It's also important to consider horizontal lines, whether the shot lends itself to be divided by the rule of thirds, whether there is a variety in heights of the horizontal lines, or whether you'd rather have strong cross sections of the image. It's also important to consider the depth of the image and whether there are any lines that lead the eye into the shot. Finally, within many modern architectural projects, curved lines are increasingly popular and can be very interesting to work with.

Photo by Guille

Step 6 - Light and Settings

As with all photographic work, utilising the available light correctly is essential. Consider carefully the time of day in which you'd like to shoot depending on your subject. For interior work, I would always recommend working through the day to ensure there is a much light available as possible. However, for external work, bright light can cause problems with reflections and overexposure, so it may be better to work in the golden hours around sunrise and sunset to ensure you have warm swathes of light to work with. It can also be extremely rewarding to work in the evenings, using long exposures to utilise the city lights as the nightlife comes out to play.

As with most landscape type work, you'll need to ensure a high f-number, roughly f/8 or above to ensure that the whole scene is in focus, but this will require a longer exposure, so a tripod will be necessary.

Photo by Kunal Mehta

Step 7 - Detail

Although the main focus within architectural photography is capturing buildings as a whole, it's can also be very interesting to approach a building from a macro level as well. Search for details and intricacies that may otherwise go unnoticed, particularly within older buildings.

When exploring both the exterior and interior of the buildings you're working with, be sure to be thinking on a small scale as well as on a large scale and you may be surprised by what you find. Often architectural details in the more modern buildings lend themselves very well to abstract work. Look for reflections in glass or water that may offer symmetry or an alternative viewpoint and also shadows can work very well as a contrast to bright shiny glass fronted blocks.

Photo by Vit Hassan

Step 8 - Interiors

It's really important that you don't forget about the interior of a building. You can spend hours trying to capture the essence of the building from the outside, but to get a real feel for the buildings purpose, function and of it's daily life, you need to get inside! Now, this doesn't mean you can just go charging into any building you like, you need to ask permission. There may well be restrictions on when and where you can shoot, so be sure to co-operate with whoever is in charge and respect their decisions.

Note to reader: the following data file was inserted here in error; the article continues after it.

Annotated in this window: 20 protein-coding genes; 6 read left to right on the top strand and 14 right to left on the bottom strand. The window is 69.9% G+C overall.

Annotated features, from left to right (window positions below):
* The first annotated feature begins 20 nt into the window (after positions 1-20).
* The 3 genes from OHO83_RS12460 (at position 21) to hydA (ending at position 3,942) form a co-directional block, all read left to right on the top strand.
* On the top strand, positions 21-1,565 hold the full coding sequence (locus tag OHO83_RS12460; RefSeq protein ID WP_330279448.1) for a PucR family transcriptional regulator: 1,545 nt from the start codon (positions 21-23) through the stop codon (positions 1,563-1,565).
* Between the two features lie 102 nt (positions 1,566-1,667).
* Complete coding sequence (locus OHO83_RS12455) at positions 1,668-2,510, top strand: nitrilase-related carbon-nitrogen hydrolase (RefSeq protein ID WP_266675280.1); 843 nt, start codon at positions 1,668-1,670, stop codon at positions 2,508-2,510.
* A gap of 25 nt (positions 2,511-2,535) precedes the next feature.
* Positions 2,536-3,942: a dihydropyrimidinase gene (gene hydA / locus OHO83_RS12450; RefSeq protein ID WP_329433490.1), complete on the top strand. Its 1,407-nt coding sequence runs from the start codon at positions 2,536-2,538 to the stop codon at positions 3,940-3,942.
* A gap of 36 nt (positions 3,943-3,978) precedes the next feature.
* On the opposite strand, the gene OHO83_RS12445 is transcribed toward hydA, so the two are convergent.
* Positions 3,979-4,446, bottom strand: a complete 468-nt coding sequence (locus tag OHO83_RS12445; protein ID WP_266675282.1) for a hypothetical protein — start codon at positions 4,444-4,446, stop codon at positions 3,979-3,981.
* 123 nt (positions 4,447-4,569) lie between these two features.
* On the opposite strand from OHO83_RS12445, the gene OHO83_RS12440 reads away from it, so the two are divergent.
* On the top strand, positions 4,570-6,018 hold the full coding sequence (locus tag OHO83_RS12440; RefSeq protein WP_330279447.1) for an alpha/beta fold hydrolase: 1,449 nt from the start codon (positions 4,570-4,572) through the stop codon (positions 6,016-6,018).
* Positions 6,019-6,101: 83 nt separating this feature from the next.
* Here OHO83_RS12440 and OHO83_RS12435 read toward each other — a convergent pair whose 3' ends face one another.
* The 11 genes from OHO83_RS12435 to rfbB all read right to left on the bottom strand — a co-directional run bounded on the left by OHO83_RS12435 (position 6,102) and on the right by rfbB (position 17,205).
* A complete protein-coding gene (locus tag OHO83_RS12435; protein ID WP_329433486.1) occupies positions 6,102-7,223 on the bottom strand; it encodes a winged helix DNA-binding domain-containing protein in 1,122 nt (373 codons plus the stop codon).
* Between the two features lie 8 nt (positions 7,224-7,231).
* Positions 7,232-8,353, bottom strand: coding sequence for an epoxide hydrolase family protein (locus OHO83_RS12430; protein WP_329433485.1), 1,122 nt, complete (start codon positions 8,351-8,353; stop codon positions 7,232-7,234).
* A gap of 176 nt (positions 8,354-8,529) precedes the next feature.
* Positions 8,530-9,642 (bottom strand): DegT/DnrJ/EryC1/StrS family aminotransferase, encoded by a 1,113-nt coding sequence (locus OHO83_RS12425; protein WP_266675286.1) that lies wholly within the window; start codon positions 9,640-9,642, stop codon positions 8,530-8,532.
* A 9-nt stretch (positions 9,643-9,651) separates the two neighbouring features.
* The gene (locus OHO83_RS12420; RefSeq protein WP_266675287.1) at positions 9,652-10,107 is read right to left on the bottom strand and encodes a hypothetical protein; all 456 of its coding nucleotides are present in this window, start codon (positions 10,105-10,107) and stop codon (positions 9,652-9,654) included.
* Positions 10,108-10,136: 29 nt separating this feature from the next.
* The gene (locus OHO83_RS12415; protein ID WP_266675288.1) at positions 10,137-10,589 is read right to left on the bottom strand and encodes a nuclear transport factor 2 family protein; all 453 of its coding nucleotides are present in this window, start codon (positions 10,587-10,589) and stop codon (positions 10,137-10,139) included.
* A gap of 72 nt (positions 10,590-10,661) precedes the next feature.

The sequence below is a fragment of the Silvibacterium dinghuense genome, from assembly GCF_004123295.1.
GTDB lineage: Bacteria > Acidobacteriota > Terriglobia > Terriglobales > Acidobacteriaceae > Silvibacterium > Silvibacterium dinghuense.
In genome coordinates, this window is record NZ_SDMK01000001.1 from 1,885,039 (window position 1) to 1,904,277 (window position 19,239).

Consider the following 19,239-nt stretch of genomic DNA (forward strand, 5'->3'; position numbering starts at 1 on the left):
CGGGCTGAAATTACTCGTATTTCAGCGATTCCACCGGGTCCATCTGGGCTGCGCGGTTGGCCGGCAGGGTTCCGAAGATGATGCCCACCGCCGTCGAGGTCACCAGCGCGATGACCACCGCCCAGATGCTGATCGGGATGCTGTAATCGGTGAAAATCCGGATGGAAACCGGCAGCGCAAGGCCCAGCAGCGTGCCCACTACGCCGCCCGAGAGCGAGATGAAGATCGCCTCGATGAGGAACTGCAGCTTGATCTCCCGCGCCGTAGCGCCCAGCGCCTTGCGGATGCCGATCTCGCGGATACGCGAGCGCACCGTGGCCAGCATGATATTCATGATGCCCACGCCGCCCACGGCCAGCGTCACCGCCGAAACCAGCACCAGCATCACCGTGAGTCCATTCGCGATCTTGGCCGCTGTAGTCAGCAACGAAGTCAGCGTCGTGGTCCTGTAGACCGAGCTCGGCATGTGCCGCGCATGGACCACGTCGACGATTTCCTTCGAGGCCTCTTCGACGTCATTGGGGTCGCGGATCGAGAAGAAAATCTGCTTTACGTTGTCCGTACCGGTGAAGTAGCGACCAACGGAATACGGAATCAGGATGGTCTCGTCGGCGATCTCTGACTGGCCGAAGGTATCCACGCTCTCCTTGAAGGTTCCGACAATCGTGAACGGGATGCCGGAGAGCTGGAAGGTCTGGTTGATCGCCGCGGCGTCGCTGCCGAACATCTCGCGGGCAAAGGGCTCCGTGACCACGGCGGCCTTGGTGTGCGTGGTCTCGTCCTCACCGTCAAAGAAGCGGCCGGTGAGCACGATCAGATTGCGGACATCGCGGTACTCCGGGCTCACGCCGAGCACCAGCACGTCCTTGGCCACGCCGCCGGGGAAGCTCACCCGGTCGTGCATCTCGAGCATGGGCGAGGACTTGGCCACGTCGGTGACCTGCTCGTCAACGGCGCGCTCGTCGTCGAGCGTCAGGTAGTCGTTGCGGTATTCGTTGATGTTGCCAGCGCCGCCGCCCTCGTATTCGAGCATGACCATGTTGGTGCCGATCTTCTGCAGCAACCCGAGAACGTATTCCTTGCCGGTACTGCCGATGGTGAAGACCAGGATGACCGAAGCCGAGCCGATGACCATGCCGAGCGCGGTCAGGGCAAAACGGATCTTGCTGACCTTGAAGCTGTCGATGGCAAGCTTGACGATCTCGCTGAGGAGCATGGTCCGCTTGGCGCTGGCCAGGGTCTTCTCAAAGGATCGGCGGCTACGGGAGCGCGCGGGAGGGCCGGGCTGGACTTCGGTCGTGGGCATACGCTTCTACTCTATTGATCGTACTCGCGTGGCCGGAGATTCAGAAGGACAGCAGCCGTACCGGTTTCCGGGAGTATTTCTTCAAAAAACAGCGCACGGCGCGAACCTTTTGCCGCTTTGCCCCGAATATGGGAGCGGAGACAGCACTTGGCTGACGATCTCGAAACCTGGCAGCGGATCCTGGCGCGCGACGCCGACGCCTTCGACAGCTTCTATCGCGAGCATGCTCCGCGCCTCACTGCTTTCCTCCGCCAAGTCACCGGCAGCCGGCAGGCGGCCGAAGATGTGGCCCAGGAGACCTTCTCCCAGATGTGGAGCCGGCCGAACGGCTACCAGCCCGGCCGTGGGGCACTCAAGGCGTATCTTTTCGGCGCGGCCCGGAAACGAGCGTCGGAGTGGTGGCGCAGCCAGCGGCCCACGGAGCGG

Once inside, you'll soon be able to sense the architectural feel of the space. Is it clean and clinical or loved and lived in? As with exterior work, keep your eyes out for interesting lines, shapes and angles. Once you've found something of interest, spend time with it, observe it from different viewpoints to maximise it's features in your work. Lighting within buildings can be tricky, so be prepared to adjust your exposure settings, adjust the f number down, the shutter speed up and knock up the ISO if needs be, but also keep a look out for any interesting light sources or windows.

Photo by Szeke

Step 9 - Panoramas & Post Production

A technique that you may well want to consider is to use multiple shots to create a panorama. This is employed more often for cityscape and skyline shots, but can be used very effectively when trying to capture a large building or subject. There are many photographic stitching software programmes available online and with a bit of practice can produce some very rewarding results.

After you've got all your shots together, it is essential to leave plenty of time for post processing to maximise your shots. Take time to make decisions. Does the shot need colour? Try converting it to black and white. Is it now more dramatic? Or does it lack something that the colour offered?

Photo by dhunfini

Step 10 - Get Out There

Hopefully these tips have informed you on the various elements of architectural photography and now it's your turn to go and give it a go for yourself! Remember to go out prepared for bad weather, take your tripod, filters, wide-angle lens and capture the amazing architectural work before you.

Be sure to adhere to trespassing regulations, don't enter any prohibited areas or private property without permission and if anyone has issues with you photographic their building, be sure to co-operate. But enough of the boring stuff, grab your diary and plan that next trip to town with your camera!

Photo by DirkJanKraan